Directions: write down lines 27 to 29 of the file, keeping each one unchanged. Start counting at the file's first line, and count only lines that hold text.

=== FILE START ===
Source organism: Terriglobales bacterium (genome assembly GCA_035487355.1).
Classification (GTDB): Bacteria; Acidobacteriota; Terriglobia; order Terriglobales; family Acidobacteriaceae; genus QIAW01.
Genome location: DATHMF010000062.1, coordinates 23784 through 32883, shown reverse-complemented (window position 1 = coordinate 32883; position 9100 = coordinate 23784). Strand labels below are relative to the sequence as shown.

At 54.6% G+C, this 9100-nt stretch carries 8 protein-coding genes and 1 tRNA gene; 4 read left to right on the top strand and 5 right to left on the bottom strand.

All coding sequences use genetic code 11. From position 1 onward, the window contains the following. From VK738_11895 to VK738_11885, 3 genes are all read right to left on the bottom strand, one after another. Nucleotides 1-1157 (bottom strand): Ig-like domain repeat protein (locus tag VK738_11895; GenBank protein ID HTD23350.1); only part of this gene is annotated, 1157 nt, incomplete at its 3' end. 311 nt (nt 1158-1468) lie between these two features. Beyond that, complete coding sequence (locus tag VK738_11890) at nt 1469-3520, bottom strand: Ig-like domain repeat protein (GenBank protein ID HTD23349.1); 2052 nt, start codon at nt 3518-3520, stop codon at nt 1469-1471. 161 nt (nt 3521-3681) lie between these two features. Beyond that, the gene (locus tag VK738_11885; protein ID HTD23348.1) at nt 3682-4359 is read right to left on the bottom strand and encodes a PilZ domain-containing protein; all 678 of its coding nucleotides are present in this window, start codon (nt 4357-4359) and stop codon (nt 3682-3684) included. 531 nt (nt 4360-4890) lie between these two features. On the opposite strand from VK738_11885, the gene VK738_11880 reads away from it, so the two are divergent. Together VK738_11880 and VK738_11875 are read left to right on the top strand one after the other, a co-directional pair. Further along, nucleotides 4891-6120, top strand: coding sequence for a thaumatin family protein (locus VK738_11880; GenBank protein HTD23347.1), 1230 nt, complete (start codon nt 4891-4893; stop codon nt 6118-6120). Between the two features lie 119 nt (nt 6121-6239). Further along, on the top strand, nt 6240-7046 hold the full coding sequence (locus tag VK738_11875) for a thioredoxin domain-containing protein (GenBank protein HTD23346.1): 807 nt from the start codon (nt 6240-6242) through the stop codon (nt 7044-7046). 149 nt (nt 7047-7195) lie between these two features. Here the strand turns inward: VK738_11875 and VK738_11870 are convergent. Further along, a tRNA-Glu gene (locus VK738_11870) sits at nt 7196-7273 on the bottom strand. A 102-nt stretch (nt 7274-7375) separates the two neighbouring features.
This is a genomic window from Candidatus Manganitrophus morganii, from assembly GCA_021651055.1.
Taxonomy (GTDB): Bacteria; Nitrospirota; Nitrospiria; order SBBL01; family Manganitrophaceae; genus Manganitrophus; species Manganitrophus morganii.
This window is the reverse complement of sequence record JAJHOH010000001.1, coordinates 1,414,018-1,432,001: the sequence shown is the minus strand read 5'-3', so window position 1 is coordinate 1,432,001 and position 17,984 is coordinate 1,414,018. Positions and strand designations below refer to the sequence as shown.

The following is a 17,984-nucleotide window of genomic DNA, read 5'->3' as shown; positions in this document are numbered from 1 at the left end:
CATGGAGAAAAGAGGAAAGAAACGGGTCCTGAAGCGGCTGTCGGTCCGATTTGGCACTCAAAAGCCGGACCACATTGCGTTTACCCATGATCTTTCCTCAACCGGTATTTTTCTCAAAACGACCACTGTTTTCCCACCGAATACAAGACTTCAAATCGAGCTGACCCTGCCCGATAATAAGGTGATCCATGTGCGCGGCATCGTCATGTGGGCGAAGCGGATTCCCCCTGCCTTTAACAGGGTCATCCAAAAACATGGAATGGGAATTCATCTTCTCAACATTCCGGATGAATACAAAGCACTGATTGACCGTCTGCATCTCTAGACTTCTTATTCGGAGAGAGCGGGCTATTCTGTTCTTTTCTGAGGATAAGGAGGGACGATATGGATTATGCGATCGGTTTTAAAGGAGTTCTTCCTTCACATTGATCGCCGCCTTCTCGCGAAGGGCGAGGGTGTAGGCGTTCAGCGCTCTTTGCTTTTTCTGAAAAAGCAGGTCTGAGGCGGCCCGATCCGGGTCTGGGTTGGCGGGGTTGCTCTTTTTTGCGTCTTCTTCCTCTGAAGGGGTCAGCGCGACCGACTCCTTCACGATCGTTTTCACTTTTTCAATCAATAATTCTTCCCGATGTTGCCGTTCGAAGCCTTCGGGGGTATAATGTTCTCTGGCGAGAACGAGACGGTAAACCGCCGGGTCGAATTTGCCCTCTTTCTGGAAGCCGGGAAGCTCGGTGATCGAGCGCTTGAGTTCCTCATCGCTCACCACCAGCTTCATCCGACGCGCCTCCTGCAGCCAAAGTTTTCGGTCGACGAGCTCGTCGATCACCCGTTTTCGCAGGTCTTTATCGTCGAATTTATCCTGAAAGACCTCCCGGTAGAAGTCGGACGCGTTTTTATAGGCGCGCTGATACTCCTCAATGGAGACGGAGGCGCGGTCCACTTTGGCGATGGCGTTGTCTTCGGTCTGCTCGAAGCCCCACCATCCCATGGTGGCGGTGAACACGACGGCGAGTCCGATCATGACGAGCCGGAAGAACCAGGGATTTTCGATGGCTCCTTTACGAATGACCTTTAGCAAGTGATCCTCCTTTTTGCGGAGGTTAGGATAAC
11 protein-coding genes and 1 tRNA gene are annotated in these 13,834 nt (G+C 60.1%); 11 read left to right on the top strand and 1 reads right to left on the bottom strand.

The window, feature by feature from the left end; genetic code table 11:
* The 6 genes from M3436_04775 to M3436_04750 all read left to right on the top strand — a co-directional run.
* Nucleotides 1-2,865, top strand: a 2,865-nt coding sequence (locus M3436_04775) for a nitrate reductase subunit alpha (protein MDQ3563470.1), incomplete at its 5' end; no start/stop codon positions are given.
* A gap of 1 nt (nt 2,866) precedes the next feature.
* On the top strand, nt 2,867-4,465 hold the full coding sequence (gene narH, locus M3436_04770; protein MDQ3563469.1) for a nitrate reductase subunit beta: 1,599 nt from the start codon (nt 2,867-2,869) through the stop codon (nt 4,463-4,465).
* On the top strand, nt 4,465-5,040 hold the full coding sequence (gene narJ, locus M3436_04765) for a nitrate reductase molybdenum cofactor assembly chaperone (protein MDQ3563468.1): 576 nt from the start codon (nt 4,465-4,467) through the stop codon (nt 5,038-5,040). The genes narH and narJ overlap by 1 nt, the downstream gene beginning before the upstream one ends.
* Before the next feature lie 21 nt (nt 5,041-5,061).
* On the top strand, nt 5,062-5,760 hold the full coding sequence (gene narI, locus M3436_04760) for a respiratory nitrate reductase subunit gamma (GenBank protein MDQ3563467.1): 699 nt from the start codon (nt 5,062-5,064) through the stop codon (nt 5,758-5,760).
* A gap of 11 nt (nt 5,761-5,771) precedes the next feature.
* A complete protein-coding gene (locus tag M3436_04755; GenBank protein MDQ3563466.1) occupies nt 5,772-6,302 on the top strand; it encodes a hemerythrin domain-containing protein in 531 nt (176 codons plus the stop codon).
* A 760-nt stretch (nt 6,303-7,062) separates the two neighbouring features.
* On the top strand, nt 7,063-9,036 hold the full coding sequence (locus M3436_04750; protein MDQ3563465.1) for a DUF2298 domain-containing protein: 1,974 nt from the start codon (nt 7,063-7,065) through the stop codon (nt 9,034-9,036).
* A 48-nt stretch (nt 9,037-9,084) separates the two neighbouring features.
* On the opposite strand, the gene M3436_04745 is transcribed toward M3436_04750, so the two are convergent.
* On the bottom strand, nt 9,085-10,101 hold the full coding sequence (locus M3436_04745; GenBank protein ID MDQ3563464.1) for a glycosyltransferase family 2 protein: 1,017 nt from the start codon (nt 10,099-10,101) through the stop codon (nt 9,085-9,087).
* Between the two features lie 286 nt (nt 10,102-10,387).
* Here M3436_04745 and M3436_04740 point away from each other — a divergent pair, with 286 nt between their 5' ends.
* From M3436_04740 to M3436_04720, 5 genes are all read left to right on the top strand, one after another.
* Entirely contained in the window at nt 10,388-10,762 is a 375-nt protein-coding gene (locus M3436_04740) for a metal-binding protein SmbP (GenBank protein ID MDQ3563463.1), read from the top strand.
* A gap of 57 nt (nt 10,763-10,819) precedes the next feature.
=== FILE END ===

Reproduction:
* Between the two features lie 286 nt (nt 10,102-10,387).
* Here M3436_04745 and M3436_04740 point away from each other — a divergent pair, with 286 nt between their 5' ends.
* From M3436_04740 to M3436_04720, 5 genes are all read left to right on the top strand, one after another.